Interestingly, despite the fact that O'Brien only purports to analyze the concept of boredom, he infers from his analysis of the concept that boredom itself (the phenomenon(-a) the concept picks out) "has no grand metaphysical significance." This is strange and, I believe, fallacious. Although the concept of boredom may not have any grand metaphysical significance, the phenomena it refers to very well might (for more on what is problematic about inferring metaphysical conclusions from analysis of concepts, see this new paper by Avner Baz). Or again, consider the following analogy, which I take from Mark Balaguer's paper, "The Metaphysical Irrelevance of the Compatibilism Debate (And, More Generally, of Conceptual Analysis"). Suppose two philosophers are debating whether Pluto is a "planet." Suppose they have a hard time coming to an agreement, and they then say, "Well, I guess there is nothing metaphysically significant about planets -- for it doesn't matter how we categorize it!" This is silly. There is nothing semantically signifcant about what we call Pluto;...but Pluto, for all that, has metaphysical significance. It is a massive object in our solar system will kinds of metaphysically significant properties (gravity, mass, etc.).
By the same token, even if the concept of "boredom" has no intrinsic significance, there is plenty of empirical evidence suggesting that boredom -- the phenomena the concept (vaguely) picks out -- may indeed have great metaphysical and/or moral significance. Boredom, as I mentioned earlier, is known empirically to be one of the most destructive mental states a person can suffer from. It predicts a vast array of negative psychological, social, physical, and educational outcomes -- and can be experienced by those who suffer it as having profound metaphysical significance. As O'Brien himself points out, many writers, artists, and philosophers have experienced it in just this way:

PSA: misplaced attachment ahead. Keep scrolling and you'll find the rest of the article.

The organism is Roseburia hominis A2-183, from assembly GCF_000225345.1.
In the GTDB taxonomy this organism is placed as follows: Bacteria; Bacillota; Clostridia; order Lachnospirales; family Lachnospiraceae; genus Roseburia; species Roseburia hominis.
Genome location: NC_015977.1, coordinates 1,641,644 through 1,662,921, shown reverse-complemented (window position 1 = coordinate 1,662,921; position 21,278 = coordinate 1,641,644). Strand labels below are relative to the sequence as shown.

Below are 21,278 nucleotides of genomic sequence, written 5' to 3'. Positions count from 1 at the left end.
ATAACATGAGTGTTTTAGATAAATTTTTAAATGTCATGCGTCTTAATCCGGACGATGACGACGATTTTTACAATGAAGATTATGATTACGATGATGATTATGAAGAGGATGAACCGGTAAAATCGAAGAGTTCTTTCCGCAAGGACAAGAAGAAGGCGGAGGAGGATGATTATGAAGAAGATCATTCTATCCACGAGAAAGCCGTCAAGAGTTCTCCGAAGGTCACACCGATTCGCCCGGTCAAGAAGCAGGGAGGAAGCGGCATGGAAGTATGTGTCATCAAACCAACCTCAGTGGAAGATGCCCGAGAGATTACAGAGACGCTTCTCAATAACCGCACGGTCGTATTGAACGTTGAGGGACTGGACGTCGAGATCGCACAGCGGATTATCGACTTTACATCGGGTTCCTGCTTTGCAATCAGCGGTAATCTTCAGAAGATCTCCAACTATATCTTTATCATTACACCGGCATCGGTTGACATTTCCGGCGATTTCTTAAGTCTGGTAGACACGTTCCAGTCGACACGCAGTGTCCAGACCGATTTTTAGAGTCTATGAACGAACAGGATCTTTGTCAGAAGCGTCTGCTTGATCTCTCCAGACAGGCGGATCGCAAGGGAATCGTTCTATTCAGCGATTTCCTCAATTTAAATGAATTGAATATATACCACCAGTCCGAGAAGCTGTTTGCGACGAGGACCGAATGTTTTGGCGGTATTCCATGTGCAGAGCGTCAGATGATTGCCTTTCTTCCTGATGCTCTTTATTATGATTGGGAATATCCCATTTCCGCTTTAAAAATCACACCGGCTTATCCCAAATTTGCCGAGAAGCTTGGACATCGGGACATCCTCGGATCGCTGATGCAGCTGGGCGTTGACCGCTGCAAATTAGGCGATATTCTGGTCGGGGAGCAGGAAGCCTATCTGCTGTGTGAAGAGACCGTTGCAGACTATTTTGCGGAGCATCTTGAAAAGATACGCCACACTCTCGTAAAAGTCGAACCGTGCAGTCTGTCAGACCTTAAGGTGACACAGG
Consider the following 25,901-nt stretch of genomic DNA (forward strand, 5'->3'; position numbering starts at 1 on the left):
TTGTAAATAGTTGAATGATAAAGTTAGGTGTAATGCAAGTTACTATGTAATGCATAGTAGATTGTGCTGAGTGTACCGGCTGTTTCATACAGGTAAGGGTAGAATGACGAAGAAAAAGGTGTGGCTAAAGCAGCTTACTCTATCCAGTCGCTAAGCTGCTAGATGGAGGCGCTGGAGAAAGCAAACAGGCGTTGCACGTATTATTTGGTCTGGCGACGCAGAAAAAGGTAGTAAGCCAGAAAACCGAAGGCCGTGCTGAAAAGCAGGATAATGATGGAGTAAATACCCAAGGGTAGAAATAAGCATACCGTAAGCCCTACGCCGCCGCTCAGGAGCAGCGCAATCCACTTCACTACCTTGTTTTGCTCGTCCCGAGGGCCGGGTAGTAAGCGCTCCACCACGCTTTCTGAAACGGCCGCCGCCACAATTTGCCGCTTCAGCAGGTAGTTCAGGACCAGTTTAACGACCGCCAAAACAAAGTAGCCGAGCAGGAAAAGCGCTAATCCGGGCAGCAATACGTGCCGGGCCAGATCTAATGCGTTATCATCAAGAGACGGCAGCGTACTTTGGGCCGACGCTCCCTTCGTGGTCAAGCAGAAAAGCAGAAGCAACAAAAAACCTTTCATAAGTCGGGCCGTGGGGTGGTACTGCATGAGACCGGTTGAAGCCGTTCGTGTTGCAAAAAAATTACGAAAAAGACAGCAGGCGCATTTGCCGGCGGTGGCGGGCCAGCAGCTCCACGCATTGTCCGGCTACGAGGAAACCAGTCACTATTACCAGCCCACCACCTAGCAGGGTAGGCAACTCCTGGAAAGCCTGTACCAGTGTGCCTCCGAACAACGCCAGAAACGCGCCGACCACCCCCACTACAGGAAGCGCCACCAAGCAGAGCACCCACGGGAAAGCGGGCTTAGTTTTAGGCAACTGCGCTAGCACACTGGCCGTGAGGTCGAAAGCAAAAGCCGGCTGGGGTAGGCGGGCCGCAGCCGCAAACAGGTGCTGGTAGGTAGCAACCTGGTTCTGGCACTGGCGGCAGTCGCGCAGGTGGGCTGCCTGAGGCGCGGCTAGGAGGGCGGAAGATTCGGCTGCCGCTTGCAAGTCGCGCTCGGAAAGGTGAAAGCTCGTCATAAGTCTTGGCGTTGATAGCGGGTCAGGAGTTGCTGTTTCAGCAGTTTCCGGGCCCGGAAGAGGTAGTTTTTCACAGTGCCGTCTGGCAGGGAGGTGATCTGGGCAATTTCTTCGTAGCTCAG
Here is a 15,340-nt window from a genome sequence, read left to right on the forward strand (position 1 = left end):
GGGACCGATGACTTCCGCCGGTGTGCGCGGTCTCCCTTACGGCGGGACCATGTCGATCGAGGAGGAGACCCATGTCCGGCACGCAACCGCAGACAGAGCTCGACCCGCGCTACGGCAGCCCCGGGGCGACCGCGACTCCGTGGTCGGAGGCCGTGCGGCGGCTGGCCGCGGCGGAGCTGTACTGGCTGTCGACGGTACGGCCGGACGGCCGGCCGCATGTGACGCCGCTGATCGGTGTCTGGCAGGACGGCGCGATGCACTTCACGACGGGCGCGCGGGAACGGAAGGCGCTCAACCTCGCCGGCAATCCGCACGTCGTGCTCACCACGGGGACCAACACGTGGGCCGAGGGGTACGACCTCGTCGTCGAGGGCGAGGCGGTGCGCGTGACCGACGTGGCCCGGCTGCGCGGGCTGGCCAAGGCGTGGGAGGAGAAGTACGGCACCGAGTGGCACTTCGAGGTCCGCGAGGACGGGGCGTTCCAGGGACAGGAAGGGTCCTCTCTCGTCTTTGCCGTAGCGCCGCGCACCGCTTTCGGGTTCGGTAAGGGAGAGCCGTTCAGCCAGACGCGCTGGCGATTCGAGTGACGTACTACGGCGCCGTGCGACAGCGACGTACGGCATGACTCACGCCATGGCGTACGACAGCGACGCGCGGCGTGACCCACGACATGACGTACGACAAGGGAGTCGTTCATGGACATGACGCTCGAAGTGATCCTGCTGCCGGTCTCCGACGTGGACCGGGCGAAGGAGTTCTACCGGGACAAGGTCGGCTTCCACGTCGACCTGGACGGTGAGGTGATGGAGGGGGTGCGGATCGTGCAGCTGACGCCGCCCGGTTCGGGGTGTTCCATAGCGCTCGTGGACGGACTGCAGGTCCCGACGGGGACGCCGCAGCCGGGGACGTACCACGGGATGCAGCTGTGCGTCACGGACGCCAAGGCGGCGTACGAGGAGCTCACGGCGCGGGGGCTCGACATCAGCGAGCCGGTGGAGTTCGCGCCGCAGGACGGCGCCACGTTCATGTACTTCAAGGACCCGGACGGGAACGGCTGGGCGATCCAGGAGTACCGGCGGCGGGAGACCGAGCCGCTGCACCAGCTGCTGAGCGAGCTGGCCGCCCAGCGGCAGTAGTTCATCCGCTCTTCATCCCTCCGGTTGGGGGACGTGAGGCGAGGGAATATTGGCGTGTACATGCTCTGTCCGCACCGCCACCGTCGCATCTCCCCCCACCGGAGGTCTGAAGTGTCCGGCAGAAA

Several literary and philosophical writers have felt that the phenomenon of boredom shows us something important and deep about our human condition in the world. Two of these are Pascal and Schopenhauer. Pascal regards boredom or ennui as a sense of our own helplessness, an infinite void within ourselves, and our dependency on God, the only thing that can fill that void (1958: 14–61). Schopenhauer in one place defines boredom as the sensation of the worthlessness of existence (1973: 54). Such definitions of boredom seem to me to be sensationalistic and farfetched.
I see no reason why analysis of the concept of boredom provides us with any reason to doubt any of the metaphysical claims that people like Pascal and Schopenhauer make about boredom. All O'Brien argues is that none of these metaphysical implications are contained in the concept of boredom. But, again, so what? It is fallacious to argue from the lack-of-signifance of a concept to the lack of significance of the phenomena the concept picks out.
Or so say I. Am I right? Wrong? As always, I'm happy to listen (and, of course, argue!;)